If the school district denies your request for an IEE at public expense, the district must initiate a due process hearing within 15 calendar days to show that its evaluation was appropriate.
The school district must respond to your request for an IEE at public expense within 15 calendar days. The district may either (1) grant your request for an IEE or (2) file for a due process hearing to show that its evaluation of your student was appropriate.
Yes. You are not limited to the evaluators provided by the district. Any evaluator you use, however, must meet the school district's criteria for being qualified to administer the independent evaluation. The district can provide you with information on evaluator qualifications.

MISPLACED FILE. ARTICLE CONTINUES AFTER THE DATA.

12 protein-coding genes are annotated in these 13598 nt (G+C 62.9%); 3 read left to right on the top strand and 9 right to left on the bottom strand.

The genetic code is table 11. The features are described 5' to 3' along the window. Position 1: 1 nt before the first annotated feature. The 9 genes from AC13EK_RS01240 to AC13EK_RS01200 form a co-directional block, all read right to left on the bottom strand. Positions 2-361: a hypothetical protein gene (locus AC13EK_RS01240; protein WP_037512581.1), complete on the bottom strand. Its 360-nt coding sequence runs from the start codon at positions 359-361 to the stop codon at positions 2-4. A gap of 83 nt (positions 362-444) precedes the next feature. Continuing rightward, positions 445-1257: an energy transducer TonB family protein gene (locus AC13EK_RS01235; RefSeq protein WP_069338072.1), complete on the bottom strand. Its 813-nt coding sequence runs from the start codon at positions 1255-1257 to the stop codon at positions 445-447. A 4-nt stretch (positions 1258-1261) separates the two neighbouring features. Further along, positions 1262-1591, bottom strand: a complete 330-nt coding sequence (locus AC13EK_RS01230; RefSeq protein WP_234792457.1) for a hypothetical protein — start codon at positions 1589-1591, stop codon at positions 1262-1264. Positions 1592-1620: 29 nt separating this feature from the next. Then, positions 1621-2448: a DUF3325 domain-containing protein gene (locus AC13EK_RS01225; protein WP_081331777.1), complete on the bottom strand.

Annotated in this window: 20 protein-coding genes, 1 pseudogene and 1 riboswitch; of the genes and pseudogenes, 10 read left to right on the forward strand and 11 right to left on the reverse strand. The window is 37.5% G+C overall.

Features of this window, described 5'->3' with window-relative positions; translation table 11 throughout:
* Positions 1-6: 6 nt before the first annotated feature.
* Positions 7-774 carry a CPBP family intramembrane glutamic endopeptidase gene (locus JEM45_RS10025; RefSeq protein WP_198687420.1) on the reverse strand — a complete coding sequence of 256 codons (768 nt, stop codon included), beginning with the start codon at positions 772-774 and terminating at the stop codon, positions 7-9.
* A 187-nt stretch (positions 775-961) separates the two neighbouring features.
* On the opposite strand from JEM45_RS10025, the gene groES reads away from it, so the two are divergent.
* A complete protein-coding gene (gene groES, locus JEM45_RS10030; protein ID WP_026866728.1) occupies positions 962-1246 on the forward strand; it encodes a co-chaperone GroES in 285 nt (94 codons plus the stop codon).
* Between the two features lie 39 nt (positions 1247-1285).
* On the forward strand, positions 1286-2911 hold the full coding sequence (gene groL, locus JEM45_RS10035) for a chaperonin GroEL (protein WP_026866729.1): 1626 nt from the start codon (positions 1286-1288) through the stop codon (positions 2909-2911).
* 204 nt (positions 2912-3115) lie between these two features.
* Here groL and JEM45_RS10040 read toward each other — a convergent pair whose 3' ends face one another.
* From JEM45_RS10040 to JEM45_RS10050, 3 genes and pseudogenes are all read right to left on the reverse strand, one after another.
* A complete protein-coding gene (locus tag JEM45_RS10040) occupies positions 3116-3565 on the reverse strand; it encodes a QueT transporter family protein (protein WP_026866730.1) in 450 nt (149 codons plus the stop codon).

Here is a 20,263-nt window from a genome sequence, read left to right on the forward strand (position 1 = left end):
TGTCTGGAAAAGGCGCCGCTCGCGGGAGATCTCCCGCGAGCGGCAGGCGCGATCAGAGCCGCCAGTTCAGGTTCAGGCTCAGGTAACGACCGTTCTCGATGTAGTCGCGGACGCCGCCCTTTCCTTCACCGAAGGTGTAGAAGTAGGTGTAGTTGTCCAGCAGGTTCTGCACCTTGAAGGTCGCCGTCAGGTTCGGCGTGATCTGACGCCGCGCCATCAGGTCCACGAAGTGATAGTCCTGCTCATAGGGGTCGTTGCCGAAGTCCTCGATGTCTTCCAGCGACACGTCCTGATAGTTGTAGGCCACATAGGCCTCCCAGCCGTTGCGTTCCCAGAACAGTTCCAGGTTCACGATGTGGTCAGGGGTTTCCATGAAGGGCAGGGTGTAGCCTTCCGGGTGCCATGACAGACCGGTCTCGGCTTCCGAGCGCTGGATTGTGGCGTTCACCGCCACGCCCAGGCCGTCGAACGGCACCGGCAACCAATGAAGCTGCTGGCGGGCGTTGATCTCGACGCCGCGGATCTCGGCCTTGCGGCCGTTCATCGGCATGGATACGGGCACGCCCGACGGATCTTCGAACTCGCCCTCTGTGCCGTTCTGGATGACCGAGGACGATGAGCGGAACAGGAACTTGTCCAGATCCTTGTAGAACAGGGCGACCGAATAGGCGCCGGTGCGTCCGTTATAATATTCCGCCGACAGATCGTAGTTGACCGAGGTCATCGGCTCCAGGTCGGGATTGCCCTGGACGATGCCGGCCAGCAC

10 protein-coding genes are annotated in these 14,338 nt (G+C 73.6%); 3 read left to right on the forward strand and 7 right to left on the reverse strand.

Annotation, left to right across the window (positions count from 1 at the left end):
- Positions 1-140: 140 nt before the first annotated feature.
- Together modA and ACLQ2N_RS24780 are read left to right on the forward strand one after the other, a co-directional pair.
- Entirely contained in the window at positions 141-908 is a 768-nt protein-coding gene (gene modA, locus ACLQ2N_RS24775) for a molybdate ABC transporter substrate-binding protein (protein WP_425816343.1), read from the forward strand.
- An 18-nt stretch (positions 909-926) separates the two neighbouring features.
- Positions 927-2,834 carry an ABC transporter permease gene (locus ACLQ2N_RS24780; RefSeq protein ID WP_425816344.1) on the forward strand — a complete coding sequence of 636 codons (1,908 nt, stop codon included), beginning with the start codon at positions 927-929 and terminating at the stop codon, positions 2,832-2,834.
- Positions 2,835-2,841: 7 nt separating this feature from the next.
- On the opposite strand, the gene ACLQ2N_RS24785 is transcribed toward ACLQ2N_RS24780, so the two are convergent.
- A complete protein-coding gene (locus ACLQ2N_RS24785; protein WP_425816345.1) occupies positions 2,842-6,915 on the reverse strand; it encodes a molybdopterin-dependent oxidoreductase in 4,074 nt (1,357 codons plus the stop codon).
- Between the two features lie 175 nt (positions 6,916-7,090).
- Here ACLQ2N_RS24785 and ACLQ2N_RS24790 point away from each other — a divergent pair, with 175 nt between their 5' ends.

A qualified examiner is any examiner that would meet the school district's own criteria for administering evaluations. Districts may not impose conditions on IEEs that are inconsistent with the criteria it uses for conducting its own evaluations.
Yes. There is no restriction on having a private independent evaluation completed at your own expense at any time.
The school district must consider the results of any IEE that meets district criteria. The school district, however, is not required to adopt all of the recommendations contained within an IEE and must give you Prior Written Notice regarding decisions made about the recommendations made in an IEE.